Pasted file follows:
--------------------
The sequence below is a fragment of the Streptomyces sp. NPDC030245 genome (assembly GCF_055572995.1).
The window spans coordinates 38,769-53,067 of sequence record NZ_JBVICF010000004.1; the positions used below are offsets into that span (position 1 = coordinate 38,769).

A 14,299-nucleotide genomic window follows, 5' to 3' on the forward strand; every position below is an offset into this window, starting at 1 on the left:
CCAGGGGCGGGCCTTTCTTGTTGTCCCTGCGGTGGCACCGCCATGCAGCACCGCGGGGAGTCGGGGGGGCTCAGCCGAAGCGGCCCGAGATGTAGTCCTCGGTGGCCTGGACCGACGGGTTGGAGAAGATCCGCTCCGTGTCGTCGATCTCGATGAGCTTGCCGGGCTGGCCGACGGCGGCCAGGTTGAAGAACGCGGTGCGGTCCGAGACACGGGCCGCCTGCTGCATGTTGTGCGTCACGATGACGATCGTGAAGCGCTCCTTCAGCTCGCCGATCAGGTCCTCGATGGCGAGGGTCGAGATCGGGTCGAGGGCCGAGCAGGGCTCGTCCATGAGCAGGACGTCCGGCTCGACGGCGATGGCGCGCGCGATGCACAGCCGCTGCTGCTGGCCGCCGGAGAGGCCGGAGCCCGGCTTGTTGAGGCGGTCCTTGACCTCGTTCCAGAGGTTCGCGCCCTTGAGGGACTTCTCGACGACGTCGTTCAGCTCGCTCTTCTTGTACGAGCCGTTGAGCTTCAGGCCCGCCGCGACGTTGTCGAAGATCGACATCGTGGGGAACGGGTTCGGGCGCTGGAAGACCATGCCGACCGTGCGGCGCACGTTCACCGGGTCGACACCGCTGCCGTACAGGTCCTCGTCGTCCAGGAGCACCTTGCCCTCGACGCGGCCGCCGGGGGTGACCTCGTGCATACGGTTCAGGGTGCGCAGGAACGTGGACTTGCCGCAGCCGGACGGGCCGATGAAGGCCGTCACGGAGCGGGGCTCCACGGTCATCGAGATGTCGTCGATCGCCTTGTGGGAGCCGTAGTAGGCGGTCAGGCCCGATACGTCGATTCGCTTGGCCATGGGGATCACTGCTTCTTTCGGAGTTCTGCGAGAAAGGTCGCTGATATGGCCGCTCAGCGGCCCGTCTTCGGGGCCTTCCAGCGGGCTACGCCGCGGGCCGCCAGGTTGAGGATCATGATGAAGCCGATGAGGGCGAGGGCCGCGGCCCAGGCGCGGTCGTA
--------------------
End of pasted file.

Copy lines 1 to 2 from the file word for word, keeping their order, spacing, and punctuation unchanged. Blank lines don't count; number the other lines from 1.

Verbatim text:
The sequence below is a fragment of the Streptomyces sp. NPDC030245 genome (assembly GCF_055572995.1).
The window spans coordinates 38,769-53,067 of sequence record NZ_JBVICF010000004.1; the positions used below are offsets into that span (position 1 = coordinate 38,769).